Designer Philippe Starck is getting into the boutique-budget market with the Mama Shelter hotel in Paris.
Chic boutique hotels on a budget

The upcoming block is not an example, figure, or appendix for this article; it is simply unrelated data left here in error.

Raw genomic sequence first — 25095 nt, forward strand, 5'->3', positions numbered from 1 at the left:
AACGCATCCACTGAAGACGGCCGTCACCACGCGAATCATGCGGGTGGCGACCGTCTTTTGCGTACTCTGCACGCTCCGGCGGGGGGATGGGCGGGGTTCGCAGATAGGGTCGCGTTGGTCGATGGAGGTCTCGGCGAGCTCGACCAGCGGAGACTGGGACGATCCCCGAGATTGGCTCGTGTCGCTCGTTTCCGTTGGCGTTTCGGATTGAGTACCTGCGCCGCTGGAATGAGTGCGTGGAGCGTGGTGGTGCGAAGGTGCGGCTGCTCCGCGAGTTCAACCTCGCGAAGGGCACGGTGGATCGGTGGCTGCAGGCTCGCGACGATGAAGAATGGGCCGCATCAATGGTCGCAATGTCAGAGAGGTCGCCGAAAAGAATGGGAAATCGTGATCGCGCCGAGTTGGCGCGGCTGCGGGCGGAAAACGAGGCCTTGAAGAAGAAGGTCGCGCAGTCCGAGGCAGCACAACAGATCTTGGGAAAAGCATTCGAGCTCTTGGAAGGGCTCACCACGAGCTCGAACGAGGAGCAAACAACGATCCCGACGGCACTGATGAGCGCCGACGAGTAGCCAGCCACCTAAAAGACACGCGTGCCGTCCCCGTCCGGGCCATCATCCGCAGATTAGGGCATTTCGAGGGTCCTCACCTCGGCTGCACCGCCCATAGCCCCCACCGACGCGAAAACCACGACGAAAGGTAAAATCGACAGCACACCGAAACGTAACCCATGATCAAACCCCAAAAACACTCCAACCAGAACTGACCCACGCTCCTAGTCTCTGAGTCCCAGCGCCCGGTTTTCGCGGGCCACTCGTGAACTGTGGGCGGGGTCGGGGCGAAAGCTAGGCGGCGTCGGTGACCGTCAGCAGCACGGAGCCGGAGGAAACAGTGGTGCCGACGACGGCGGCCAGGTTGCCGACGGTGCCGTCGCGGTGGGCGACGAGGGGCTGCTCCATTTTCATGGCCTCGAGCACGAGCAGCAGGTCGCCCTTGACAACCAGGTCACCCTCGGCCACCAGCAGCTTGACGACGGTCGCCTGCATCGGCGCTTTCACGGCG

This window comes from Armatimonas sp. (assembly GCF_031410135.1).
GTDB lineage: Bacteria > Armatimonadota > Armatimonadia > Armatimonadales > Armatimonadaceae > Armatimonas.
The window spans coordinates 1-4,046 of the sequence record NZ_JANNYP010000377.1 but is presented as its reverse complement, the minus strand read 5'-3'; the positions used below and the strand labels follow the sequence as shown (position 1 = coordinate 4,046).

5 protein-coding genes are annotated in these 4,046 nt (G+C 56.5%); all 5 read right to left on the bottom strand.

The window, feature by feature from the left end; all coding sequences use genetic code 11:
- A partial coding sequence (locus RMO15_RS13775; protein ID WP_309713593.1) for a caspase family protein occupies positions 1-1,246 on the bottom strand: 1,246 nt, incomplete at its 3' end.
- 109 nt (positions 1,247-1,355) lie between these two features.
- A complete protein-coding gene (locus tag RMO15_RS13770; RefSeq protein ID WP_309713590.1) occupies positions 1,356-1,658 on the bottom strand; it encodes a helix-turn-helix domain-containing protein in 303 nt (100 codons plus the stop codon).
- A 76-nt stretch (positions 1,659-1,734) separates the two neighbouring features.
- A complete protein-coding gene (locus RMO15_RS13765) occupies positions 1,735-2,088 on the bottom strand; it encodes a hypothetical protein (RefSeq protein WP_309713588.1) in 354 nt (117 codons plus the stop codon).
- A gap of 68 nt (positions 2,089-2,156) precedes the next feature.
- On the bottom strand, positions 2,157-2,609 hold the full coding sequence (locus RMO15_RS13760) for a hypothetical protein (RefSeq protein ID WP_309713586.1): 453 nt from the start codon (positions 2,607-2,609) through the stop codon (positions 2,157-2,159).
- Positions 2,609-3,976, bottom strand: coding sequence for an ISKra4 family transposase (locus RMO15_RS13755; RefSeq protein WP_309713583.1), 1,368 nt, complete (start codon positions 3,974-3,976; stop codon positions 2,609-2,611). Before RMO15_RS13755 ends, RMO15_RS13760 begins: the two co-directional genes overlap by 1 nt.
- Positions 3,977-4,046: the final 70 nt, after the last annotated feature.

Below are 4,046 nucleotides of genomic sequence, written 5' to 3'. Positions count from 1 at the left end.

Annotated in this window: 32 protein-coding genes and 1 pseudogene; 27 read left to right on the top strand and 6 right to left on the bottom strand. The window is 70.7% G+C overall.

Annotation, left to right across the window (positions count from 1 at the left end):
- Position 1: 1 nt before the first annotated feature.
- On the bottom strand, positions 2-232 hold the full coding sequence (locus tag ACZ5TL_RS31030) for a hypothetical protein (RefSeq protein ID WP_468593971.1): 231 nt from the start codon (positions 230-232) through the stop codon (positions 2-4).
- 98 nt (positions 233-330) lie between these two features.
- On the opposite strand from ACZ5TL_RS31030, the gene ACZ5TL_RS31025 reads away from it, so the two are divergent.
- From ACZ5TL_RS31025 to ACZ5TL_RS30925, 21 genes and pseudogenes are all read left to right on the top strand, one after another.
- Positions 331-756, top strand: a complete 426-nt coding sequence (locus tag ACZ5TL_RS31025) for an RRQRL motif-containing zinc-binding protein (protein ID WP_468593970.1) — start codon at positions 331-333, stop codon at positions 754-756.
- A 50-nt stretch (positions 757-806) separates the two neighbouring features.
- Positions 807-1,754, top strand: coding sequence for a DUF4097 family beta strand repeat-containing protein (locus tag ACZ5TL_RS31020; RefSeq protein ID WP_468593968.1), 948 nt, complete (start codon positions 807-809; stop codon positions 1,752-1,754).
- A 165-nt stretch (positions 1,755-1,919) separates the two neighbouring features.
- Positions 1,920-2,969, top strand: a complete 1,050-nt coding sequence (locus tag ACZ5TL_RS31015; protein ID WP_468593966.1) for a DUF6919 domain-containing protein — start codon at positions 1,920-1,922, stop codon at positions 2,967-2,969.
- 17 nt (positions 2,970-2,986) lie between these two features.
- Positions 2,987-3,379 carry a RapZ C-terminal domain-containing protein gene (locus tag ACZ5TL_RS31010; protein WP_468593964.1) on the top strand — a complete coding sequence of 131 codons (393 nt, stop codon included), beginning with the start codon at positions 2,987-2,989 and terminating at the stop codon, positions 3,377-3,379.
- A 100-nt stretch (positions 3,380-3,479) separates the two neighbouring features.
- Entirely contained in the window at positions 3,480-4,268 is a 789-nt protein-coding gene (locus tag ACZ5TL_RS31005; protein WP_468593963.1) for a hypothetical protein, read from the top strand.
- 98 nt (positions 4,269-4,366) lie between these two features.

Like airlines, low-cost hotels are changing the way we travel. Here's how to stretch your travel dollar without killing the buzz of a hip stay. When rifling through accommodation options in big cities, choosing budget hotels can be a miserable exercise in bullet-dodging. Tune Hotels It’s a netherworld of threadbare towels, mould-dashed showers in the hallway, sweaty box rooms more suited to prison-based fever dreams, and mattresses with the weight-bearing capabilities of a soggy cardboard box left outside in a thunderstorm. It doesn’t take many visits to the curiously interchangeable budget hotels in London’s King’s Cross area, for example, to make the Tune Hotels concept sound relatively attractive.   In short, base rates are low, while you pay for any add-ons – be it air-con, wi-fi, in-room safes, a TV or towels and toiletries. That’s not quite as annoying as it may sound. With rooms in London starting at $60, I don’t mind paying an extra $5 a day for 24-hour web access and $2.50 for towels and toiletries. (I’d not use the safe or TV anyway.) The rooms are undeniably small, but crucially, they’re furnished to a high standard with comfortable beds, power showers and an overall sense of clean, smart slickness.   CEO, Mark Lankester, reckons that low-cost airlines have conditioned travellers to recognise that spending less doesn’t have to equate to poor quality. And paying extra for some amenities is a matter of choice.   But he also points out a new breed of traveller – known in marketing speak as the ‘Millennial’. “They’re voracious travellers and world citizens,” says Lankester. “For them, the size of the room is less important as long as it’s affordably priced, comfortable and – importantly – has great internet connectivity.”   Over the last decade, a handful of other design-focused budget chains have cropped up – all pushing a variation on the quality, cool and affordable shtick. Motel One Motel One – all egg chairs, trendy lamps, iPads and rates from $73 a night – is expanding out from its German base and now has five UK properties, including Edinburgh, Glasgow, London, Manchester and Newcastle. Citizen M and Chic&Basic The artier, minimalist Chic&Basic has invaded Amsterdam from its Spanish hub, while Citizen M has expanded into New York, Boston and Seattle after tagging in Glasgow, Paris, London and Copenhagen to its Dutch properties. The latter has buzzy common areas and canteen-style self-service restaurants to complement pod-style rooms where all electronics – mood lighting, electronic blinds, the works – are controlled from a bedside screen.   Each brand has its quirks, but in common is the assumption that guests will trade space and supposedly outdated services for affordability, connectivity and centrality.   Natasha McLaughlin, Land Product Manager for STA Travel, says these hotels aren’t just appealing to budget travellers – guests are being pinched from mid-range chains. “The likes of Novotel and Holiday Inn have their appeal as they are internationally consistent. However, everyone wants something boutique, stylish, and something a bit special, so I can understand why these hotel styles are trending.” Moxy The big boys are now getting in on the act – Marriott has joined forces with IKEA for the Moxy chain, which first opened its doors in Milan in 2014, and has since expanded across 14 European countries, the UK, Japan, Indonesia and across the USA. Mama Shelter Even legendary luxury designer Philippe Starck is dipping his toes in, collaborating on Mama Shelter, which kicked off in Paris in 2008. The brand has since expanded to other French cities,  Belgrade, Prague, and Los Angeles. GM and co-owner, Jeremie Trigano, uses terms such as “urban kibbutz” and “sensual refuge” to describe the hotels. All come with free movies, an overload of in-room technology and high-end bedding. But rates start at $73.   With all of these up-and-coming chains, however, suitability depends on mentality. For wallet-conscious solo travellers and those who use hotels as a necessary base for exploring the city, they’re ideal. For couples, the rooms can be a squash if spending more time in them beyond sleeping and getting changed. Full-on city break or non-expense account business overnighter? Yes. Romantic weekend? No.   But getting a cheap big city room no longer needs to be a grim game of Russian roulette.